We exist to improve the lives
of everyone affected by epilepsy

Let’s Talk About Epilepsy

Derrick, who made his own YouTube video, was interviewed on London Live and BBC Radio London

Early this year we discovered that 1 in 5 people with epilepsy don’t feel comfortable talking about their condition, even to their friends. We want to change this, and one of the best ways to do it is to tell epilepsy stories in the media. Around Purple Day and during National Epilepsy Week, over 30 Epilepsy Action media volunteers spoke out about their epilepsy in the print, online and broadcast press.

Torie was interviewed on BBC 5 Live, Derrick, who made his own YouTube video, was interviewed on London Live and BBC Radio London. Craig’s story was featured on ITV Central and he was interviewed on BBC Radio Nottingham. Katie’s story appeared on Closer Online, and Vicky’s blog was published on the Huffington Post.

Stacey McClean from S Club Juniors lent her voice to the campaign

Stacey McClean from S Club Juniors lent her voice to the campaign. She shared her mum’s epilepsy story and the impact it’s had on her family.

Over the course of the campaign, we reached over 13 million people. We really hope that we have encouraged more people to speak out about their epilepsy, and have shown the world that having epilepsy is nothing to be embarrassed about.

The campaign has been shortlisted for a Charted Institute of Public Relations award and we couldn’t have done it without your help.

Torie was interviewed on BBC 5 Live

Torie - “the more you speak out to help people understand, the easier it will be.”

Sometimes, our media volunteers get to do really exciting things! This National Epilepsy Week, Torie Robinson got to go to BBC Broadcasting House to be interviewed on BBC Radio 5 Live. Even though it meant a very early start, Torie really enjoyed the experience:

“I didn’t really speak about my epilepsy growing up and it was hard for even my family to understand what was happening to me. I don’t think my parents took it seriously until I had my first tonic-clonic seizure and then they realised something was wrong. It wasn’t until I went to university that I decided to be completely open about it and it really made a difference.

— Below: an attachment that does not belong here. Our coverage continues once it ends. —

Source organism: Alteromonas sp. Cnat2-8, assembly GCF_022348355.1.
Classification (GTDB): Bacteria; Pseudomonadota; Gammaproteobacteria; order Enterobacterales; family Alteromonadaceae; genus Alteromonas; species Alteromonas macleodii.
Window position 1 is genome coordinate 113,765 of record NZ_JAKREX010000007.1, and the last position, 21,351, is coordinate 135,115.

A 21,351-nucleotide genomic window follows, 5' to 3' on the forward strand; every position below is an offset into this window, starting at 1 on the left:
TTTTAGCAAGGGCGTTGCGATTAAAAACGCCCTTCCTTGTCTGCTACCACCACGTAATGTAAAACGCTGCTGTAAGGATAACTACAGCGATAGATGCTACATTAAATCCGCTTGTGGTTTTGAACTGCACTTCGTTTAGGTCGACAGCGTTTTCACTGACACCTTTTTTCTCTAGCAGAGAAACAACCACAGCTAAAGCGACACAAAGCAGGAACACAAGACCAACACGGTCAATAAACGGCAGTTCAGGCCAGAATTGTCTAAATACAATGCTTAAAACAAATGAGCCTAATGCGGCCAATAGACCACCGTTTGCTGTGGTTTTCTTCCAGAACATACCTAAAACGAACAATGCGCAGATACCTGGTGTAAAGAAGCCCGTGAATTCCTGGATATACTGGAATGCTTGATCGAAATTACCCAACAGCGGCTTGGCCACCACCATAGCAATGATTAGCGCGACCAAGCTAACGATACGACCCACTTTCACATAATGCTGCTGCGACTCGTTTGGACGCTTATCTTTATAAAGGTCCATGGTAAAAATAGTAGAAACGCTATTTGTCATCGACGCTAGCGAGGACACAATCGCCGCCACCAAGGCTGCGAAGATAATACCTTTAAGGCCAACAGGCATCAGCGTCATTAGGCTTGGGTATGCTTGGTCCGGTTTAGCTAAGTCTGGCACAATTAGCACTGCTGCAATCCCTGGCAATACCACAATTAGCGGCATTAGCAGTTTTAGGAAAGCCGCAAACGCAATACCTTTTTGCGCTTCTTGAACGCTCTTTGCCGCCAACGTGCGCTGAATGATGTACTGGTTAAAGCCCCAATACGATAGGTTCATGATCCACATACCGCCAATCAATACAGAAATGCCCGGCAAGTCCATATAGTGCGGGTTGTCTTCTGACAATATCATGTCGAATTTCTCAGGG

“This National Epilepsy Week, I replied to an email saying that I wanted to tell my story in the media. Chantal in the press office contacted me and asked if I wanted to be interviewed on BBC Radio 5 Live. I jumped at the chance! I had to get up really early in the morning to get a taxi to BBC Broadcasting House as we were going to be on air at 6.30am! Being in the studios was really exciting, and it was great to meet Chantal too.

“The presenter was really friendly and really interested in hearing my experiences. I am really glad that I had this opportunity.  My message to others would be to not to let people’s ignorance hold you back and to be part of people’s education. Ignorance certainly isn’t bliss and the more you speak out to help people understand, the easier it will be.”

If you would like to become an Epilepsy Action media volunteer and share your epilepsy story, we’d love to hear from you.

Event Date: 
Thursday 24 November 2016 - 09:03

There are no comments yet. Be the first to comment...